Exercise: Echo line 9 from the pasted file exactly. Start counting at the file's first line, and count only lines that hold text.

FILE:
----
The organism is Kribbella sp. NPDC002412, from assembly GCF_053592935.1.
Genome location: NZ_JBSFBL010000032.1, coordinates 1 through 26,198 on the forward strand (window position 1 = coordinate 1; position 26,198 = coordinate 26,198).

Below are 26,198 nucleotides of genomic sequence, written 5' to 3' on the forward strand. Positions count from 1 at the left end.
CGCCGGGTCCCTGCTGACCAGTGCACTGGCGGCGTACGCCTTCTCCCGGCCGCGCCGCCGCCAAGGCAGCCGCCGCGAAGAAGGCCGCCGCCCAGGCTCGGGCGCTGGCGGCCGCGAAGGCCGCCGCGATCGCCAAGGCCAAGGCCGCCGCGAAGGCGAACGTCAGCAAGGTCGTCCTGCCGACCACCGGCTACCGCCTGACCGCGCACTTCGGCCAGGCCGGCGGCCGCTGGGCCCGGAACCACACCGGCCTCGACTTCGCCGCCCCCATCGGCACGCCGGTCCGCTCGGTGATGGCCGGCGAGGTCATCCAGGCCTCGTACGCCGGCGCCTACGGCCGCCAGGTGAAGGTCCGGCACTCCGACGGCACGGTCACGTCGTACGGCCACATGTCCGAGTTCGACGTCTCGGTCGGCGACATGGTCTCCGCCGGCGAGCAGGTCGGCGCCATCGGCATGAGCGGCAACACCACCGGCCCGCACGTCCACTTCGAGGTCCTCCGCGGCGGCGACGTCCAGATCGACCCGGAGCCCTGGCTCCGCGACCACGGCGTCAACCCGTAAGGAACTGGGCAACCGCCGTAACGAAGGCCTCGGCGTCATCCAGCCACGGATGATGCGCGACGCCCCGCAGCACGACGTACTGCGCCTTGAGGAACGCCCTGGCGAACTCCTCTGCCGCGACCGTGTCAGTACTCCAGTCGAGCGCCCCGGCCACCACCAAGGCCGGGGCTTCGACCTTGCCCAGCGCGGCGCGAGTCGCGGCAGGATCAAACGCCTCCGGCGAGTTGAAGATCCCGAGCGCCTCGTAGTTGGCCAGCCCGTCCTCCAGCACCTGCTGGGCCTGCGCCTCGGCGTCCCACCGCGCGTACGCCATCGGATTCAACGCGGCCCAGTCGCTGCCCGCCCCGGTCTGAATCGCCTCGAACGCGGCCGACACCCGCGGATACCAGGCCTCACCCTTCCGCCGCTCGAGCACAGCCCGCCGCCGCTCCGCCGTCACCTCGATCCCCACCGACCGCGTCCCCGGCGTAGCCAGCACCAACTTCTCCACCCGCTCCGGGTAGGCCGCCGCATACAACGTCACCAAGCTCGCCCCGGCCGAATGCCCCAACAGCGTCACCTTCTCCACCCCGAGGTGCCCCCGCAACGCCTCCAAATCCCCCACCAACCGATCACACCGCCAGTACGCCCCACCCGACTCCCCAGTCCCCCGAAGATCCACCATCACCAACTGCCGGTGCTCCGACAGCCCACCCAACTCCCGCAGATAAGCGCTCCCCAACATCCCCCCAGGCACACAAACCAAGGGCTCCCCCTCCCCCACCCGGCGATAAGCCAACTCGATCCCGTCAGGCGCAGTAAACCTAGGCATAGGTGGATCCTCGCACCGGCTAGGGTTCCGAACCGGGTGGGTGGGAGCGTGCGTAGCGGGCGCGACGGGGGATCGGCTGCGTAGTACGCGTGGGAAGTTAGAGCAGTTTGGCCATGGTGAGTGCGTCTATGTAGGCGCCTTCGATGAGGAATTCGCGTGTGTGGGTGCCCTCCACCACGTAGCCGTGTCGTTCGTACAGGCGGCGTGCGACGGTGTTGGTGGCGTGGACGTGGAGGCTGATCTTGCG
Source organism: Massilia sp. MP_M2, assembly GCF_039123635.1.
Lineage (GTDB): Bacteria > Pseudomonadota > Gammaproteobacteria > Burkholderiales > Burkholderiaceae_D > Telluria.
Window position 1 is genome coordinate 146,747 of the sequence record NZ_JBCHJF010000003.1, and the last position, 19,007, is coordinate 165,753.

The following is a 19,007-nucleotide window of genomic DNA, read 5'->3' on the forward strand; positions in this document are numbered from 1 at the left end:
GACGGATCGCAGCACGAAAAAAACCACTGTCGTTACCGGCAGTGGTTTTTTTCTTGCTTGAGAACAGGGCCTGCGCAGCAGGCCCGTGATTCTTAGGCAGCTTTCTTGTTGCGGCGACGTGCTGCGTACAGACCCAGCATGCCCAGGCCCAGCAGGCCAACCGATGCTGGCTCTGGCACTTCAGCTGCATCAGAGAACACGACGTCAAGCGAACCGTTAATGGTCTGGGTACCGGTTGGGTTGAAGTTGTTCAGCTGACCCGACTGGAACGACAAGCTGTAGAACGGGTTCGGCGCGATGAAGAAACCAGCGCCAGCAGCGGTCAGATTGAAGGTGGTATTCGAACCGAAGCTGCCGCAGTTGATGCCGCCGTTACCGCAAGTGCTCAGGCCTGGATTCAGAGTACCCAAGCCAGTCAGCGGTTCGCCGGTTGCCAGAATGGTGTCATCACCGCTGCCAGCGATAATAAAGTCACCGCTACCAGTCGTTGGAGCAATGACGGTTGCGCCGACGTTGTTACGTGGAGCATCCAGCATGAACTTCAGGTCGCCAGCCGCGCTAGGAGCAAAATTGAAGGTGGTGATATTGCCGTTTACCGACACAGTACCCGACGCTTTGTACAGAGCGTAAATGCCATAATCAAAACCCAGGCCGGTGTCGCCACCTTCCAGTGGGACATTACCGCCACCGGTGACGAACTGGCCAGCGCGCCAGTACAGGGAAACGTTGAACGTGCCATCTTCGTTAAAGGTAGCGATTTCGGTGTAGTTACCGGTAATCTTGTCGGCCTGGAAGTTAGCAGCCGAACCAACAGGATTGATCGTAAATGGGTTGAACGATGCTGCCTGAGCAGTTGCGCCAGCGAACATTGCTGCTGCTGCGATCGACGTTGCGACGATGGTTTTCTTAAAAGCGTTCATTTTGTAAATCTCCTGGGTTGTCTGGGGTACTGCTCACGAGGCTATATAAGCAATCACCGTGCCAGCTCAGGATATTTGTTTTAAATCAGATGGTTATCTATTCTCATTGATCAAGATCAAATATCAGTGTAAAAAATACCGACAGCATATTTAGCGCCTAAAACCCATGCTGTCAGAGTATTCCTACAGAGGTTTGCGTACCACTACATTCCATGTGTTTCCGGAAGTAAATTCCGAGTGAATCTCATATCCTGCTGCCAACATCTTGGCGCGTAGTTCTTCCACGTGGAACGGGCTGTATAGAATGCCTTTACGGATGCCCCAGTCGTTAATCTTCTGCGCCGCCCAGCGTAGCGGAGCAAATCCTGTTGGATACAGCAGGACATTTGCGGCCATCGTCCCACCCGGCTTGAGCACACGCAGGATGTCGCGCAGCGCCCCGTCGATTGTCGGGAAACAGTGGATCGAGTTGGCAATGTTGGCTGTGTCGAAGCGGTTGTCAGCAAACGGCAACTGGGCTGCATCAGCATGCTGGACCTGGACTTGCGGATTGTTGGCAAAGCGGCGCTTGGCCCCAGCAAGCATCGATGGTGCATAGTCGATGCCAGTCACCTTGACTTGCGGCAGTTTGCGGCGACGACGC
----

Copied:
GACGGATCGCAGCACGAAAAAAACCACTGTCGTTACCGGCAGTGGTTTTTTTCTTGCTTGAGAACAGGGCCTGCGCAGCAGGCCCGTGATTCTTAGGCAGCTTTCTTGTTGCGGCGACGTGCTGCGTACAGACCCAGCATGCCCAGGCCCAGCAGGCCAACCGATGCTGGCTCTGGCACTTCAGCTGCATCAGAGAACACGACGTCAAGCGAACCGTTAATGGTCTGGGTACCGGTTGGGTTGAAGTTGTTCAGCTGACCCGACTGGAACGACAAGCTGTAGAACGGGTTCGGCGCGATGAAGAAACCAGCGCCAGCAGCGGTCAGATTGAAGGTGGTATTCGAACCGAAGCTGCCGCAGTTGATGCCGCCGTTACCGCAAGTGCTCAGGCCTGGATTCAGAGTACCCAAGCCAGTCAGCGGTTCGCCGGTTGCCAGAATGGTGTCATCACCGCTGCCAGCGATAATAAAGTCACCGCTACCAGTCGTTGGAGCAATGACGGTTGCGCCGACGTTGTTACGTGGAGCATCCAGCATGAACTTCAGGTCGCCAGCCGCGCTAGGAGCAAAATTGAAGGTGGTGATATTGCCGTTTACCGACACAGTACCCGACGCTTTGTACAGAGCGTAAATGCCATAATCAAAACCCAGGCCGGTGTCGCCACCTTCCAGTGGGACATTACCGCCACCGGTGACGAACTGGCCAGCGCGCCAGTACAGGGAAACGTTGAACGTGCCATCTTCGTTAAAGGTAGCGATTTCGGTGTAGTTACCGGTAATCTTGTCGGCCTGGAAGTTAGCAGCCGAACCAACAGGATTGATCGTAAATGGGTTGAACGATGCTGCCTGAGCAGTTGCGCCAGCGAACATTGCTGCTGCTGCGATCGACGTTGCGACGATGGTTTTCTTAAAAGCGTTCATTTTGTAAATCTCCTGGGTTGTCTGGGGTACTGCTCACGAGGCTATATAAGCAATCACCGTGCCAGCTCAGGATATTTGTTTTAAATCAGATGGTTATCTATTCTCATTGATCAAGATCAAATATCAGTGTAAAAAATACCGACAGCATATTTAGCGCCTAAAACCCATGCTGTCAGAGTATTCCTACAGAGGTTTGCGTACCACTACATTCCATGTGTTTCCGGAAGTAAATTCCGAGTGAATCTCATATCCTGCTGCCAACATCTTGGCGCGTAGTTCTTCCACGTGGAACGGGCTGTATAGAATGCCTTTACGGATGCCCCAGTCGTTAATCTTCTGCGCCGCCCAGCGTAGCGGAGCAAATCCTGTTGGATACAGCAGGACATTTGCGGCCATCGTCCCACCCGGCTTGAGCACACGCAGGATGTCGCGCAGCGCCCCGTCGATTGTCGGGAAACAGTGGATCGAGTTGGCAATGTTGGCTGTGTCGAAGCGGTTGTCAGCAAACGGCAACTGGGCTGCATCAGCATGCTGGACCTGGACTTGCGGATTGTTGGCAAAGCGGCGCTTGGCCCCAGCAAGCATCGATGGTGCATAGTCGATGCCAGTCACCTTGACTTGCGGCAGTTTGCGGCGACGACGC